First Sunday in Lent – Epistle

by Crossings

1 Peter 3:18-22
First Sunday in Lent
Analysis by Kris Wright

18For Christ also suffered for sins once for all, the righteous for the unrighteous, in order to bring you to God. He was put to death in the flesh, but made alive in the spirit, 19in which also he went and made a proclamation to the spirits in prison, 20who in former times did not obey, when God waited patiently in the days of Noah during the building of the ark, in which a few, this is, eight persons, were saved through water. 21And baptism, which this prefigured, now saves you – not as a removal of dirt from the body, but as an appeal to God for a good conscience, through the resurrection of Jesus Christ, 22who has gone into heaven and is a t the right hand of God, with angels, authorities, and powers made subject to him.


Step 1: Initial Diagnosis (External Problem) – Seeking to Be Spared
Humans (especially Christians?) live under the delusion that we should be spared suffering—that all suffering is etymologically bad (evil). “It is better, IF IT IS GOD’S WILL, to suffer for doing good than for doing evil,” says Peter. But we aren’t buying that! There may be a suffering that makes us more fully and truly human, in the image of God, but we reject that for ourselves. We want the gain without the pain. Especially in our modern age with our technological and medical arsenal, we view any suffering, whether for doing good or evil, whether brought about by sin (ours or another’s) or natural disaster, or just suffering inherent in fallen creation, as something to be conquered. We live in denial. What is more, our incapacity to suffer leads to a lack of compassion (the ability to experience the suffering of others with them); we search for an external enemy to blame. We are tempted to retaliate, “repay evil for evil, abuse for abuse.” (v. 14)

Step 2: Advanced Diagnosis (Internal Problem) – Fearlessly Faithless
Though we live in denial, we cannot escape the reality of suffering. We become anxious. We “fear those who can kill the body” (Luke 12:5) rather than God. Indeed, rather than fearing, loving and trusting God, we, in our search for someone to blame, ultimately accuse God of wishing us ill, of being impotent, unfaithful, not loving us the way we “should be loved.” We feel betrayed by God who did not save us from suffering. We reject God’s ways, preferring instead the ways of the world, and we become the unrighteous ones (v. 18). We seek another, more comfortable, safer righteousness. We seek to spare ourselves, save ourselves (from God?): “Father, let this cup pass me by. Not your will, but mine be done.”

Step 3: Final Diagnosis (Eternal Problem) – Abandoned/Imprisoned/Dead
In accusing him, we find ourselves standing before the very God who now judges us and finds us guilty of unbelief. We are sentenced to join the disobedient of Noah’s day (v. 19) in “sinners’ prison.” Worse yet, our unrighteousness has earned us the death sentence. Our love and trust of self being greater than our love, trust and fear of God, we are alive in the flesh but dead in the spirit. We are left banging on the bars with our empty cup crying out about the injustice of it all.


Step 4: Initial Prognosis (Eternal Solution) – Set Free by Suffering
God has heard the cries of his faithless people and sends Someone to appeal our case. No less than the Judge’s own Son comes to our side and pleads on our behalf. Though innocent he takes our death sentence on himself, “the righteous for the unrighteous” (v. 18). Not only does he take our death sentence, but he gives us his “Life sentence.” “He suffered for the sins of all.” He was put to death in the flesh, but made alive in the spirit” (v. 18b). Crucified once for all, and now resurrected, Christ comes to the “sinners’ prison” to proclaim freedom for those imprisoned and release to those held captive by unbelief. Crucified, resurrected and now ascended, Chr ist has “gone into heaven and is at God’s right hand.” The “Suffering Servant” has become gloriously victorious over all things (v. 22), even our sin, disobedience and suffering.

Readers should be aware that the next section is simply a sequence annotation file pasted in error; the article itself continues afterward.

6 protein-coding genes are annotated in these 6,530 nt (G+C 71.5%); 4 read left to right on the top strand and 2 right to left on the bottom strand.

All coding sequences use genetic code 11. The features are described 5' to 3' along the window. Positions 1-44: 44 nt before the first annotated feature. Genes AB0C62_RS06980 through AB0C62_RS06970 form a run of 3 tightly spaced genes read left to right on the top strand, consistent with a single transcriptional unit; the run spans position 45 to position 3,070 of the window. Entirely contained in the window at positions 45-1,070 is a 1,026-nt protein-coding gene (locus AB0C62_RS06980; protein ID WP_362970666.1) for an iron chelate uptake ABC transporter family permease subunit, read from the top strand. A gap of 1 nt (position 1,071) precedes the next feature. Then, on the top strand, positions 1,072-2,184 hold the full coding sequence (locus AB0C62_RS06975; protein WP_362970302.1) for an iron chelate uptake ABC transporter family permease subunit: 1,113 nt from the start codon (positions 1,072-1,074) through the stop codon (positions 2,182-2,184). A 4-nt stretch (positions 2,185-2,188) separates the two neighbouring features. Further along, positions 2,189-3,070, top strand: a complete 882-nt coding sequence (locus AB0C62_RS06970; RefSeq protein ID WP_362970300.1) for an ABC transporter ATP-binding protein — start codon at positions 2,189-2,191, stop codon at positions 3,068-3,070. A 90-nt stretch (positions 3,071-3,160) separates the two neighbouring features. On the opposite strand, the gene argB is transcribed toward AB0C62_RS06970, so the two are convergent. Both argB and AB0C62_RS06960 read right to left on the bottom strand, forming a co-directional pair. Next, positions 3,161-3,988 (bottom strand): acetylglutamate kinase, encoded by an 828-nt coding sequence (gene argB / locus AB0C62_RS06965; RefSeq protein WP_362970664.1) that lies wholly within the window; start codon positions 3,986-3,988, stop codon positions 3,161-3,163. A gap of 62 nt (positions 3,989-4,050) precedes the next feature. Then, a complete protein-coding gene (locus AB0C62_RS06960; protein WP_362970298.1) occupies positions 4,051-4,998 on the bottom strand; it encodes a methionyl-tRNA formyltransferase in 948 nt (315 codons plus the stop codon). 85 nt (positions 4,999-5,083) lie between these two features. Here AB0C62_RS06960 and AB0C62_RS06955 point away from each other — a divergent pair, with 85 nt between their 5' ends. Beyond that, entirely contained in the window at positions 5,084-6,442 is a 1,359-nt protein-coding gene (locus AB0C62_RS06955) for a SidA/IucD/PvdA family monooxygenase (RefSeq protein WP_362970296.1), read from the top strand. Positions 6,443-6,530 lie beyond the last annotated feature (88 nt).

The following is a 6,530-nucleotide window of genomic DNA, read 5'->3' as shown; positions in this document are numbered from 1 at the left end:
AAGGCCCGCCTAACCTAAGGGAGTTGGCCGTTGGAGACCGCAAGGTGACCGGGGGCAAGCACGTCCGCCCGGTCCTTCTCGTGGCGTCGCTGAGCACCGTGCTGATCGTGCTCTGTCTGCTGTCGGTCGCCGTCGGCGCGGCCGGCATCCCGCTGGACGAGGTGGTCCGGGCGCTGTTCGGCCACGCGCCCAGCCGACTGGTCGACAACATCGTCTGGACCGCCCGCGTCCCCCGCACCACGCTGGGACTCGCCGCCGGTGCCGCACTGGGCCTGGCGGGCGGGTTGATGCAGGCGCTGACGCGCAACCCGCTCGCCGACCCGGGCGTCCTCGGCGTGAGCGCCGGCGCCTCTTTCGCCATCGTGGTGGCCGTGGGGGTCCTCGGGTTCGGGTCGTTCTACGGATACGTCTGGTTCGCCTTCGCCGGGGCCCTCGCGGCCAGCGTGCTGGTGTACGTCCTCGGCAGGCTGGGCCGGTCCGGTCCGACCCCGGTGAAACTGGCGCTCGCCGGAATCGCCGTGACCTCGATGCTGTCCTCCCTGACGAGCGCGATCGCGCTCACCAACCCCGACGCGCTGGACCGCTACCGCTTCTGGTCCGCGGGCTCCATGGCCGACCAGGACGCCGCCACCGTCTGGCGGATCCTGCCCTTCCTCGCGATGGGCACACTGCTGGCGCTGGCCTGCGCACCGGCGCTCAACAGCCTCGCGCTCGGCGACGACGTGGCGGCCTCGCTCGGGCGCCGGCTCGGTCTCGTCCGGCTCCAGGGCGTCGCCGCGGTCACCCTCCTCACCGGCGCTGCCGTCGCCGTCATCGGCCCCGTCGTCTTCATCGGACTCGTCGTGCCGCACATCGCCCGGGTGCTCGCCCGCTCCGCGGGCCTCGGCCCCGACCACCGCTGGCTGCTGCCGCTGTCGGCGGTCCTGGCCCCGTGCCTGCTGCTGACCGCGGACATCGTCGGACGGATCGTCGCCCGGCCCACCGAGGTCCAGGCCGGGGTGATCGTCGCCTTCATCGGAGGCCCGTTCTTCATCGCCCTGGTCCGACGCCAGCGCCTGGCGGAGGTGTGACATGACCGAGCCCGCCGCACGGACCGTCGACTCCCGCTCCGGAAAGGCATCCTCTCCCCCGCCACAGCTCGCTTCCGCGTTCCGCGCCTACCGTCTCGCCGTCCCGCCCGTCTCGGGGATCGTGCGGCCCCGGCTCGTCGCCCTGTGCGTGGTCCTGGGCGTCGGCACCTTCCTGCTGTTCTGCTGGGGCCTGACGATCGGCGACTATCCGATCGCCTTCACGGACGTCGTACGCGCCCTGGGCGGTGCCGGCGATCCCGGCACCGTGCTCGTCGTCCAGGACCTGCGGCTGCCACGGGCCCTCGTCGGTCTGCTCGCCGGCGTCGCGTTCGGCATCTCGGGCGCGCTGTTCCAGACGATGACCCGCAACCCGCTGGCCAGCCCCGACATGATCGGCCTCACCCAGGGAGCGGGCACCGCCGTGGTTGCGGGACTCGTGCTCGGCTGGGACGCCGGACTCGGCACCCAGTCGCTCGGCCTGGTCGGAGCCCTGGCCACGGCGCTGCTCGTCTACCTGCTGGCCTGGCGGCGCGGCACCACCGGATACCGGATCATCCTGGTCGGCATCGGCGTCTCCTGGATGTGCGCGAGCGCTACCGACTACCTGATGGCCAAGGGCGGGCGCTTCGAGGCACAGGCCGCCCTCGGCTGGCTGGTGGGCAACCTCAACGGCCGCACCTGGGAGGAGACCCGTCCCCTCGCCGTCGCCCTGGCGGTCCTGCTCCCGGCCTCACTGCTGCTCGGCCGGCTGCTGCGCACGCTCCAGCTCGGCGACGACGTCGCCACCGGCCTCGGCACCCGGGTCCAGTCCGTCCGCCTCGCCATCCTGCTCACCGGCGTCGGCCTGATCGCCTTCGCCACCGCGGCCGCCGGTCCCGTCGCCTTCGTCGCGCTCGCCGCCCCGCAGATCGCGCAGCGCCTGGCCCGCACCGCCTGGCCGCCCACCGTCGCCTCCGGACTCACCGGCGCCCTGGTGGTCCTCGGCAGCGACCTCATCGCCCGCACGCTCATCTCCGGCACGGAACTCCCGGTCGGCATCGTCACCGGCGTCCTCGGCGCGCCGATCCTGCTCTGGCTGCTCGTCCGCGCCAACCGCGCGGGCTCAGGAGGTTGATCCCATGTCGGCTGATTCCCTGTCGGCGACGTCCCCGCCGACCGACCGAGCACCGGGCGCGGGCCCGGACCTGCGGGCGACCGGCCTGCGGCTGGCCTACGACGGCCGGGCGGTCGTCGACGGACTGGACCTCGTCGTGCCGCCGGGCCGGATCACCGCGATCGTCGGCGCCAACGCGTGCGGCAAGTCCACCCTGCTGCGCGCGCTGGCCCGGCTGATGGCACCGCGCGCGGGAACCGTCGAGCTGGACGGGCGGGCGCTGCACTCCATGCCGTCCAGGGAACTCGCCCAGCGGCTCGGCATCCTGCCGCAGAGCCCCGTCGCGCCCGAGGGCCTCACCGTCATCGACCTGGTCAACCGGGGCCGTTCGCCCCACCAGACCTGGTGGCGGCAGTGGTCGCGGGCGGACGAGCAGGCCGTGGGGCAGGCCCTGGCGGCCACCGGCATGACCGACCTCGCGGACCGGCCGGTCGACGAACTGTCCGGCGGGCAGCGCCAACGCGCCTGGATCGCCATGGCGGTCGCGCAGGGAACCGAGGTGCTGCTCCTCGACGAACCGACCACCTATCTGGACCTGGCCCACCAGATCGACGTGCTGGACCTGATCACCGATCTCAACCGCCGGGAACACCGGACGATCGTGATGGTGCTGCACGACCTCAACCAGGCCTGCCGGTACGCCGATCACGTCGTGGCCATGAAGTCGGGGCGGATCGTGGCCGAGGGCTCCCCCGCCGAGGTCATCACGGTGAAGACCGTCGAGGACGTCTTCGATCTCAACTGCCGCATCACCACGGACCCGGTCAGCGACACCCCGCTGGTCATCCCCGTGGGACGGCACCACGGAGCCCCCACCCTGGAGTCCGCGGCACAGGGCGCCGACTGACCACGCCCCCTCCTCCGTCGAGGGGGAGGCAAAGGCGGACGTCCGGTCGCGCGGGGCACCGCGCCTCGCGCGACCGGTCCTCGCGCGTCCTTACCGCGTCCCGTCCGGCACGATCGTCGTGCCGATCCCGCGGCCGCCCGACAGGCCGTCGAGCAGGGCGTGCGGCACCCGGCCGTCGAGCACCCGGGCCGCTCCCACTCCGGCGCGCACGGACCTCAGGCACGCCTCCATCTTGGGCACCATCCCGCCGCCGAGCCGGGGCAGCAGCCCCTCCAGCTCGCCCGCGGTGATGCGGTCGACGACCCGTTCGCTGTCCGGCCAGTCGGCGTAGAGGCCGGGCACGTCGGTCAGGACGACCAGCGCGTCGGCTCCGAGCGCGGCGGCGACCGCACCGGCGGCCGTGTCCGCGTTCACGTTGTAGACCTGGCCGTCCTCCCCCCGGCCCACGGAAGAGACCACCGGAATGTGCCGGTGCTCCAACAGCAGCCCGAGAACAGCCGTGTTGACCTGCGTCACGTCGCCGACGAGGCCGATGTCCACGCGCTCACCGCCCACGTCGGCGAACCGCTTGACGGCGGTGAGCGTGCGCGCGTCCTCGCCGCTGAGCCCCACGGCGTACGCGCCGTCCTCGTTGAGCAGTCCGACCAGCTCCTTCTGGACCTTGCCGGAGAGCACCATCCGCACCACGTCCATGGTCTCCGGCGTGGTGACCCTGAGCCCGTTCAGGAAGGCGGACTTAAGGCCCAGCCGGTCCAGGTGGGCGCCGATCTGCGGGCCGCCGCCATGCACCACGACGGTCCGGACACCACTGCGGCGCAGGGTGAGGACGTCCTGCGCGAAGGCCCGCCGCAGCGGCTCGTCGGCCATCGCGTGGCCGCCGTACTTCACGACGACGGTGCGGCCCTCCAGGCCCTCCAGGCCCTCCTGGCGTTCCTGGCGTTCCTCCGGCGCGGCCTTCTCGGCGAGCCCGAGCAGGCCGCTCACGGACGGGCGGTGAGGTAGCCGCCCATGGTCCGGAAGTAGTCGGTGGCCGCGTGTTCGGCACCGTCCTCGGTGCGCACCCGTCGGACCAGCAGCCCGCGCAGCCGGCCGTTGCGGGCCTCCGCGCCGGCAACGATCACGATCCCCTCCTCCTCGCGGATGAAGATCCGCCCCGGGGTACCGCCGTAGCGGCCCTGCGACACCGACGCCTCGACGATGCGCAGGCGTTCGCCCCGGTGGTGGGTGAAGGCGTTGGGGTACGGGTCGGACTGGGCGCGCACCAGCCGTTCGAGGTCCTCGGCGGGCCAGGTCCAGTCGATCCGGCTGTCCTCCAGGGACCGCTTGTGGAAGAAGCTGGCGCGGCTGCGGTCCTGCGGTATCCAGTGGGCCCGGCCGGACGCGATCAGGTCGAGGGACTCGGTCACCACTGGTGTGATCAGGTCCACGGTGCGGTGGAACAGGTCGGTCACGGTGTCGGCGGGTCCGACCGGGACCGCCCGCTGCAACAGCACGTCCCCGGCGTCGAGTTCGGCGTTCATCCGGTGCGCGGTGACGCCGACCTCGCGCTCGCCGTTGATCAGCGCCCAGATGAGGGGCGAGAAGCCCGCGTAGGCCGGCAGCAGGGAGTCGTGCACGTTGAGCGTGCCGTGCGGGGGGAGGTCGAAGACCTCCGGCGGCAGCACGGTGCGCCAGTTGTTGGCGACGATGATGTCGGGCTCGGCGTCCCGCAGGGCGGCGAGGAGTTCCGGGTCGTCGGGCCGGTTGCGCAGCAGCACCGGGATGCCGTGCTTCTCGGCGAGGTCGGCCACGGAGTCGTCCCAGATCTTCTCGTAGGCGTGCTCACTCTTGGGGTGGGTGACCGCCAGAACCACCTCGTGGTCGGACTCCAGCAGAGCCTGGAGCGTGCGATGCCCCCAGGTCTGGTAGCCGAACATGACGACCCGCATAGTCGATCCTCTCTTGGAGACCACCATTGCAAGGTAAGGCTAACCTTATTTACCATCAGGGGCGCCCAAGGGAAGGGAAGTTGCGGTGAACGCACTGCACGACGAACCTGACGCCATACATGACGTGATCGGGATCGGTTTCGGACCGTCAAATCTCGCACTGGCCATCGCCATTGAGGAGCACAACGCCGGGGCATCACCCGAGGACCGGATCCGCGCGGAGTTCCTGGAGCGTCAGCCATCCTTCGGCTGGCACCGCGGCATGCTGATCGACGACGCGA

Step 5: Advanced Prognosis (Internal Solution) – Free to be Fearfully Faithful
As in the story of Noah, we are saved through water – this time not just a few people, but all who are baptized into the story of Jesus, into his suffering, death and resurrection. Believing now, we are reconciled to God; we need no longer fear suffering and those who seek to harm us (v. 14). We are free and able to fear, love and trust God who holds all of our life, including our suffering and death in his gracious right hand so that nothing can separate us from his in love in Christ Jesus. At last faith is ours! “An appeal to God for a good conscience,” i.e., we claim a new awareness of the pledge, the promise that Christ is for us. And if Christ is for us, who can be against us? Even God!

Step 6: Final Prognosis (External Solution) – Free to Suffer for Others
In Christ we have known the power of suffering on behalf of God and for his people. In suffering for doing right, we are blessed. (v. 14) We know that far from being spared this kind of vicarious suffering, as Christians we are called to it. We can then embrace this suffering knowing that, in Christ we are saved not from but through it. This is not masochism or fatalism. This is compassion, experiencing the suffering of others with and for them. And we are always “prepared to give an answer to everyone who asks to give the reason for the hope we have.” If even the “spirits of Noah’s day who are in prison” are an object of God’s love, if even the unrighteous can be saved by hearing, then surely we are sent to the captives of our day to be a blessing and to proclaim the good news that Christ has set them free.


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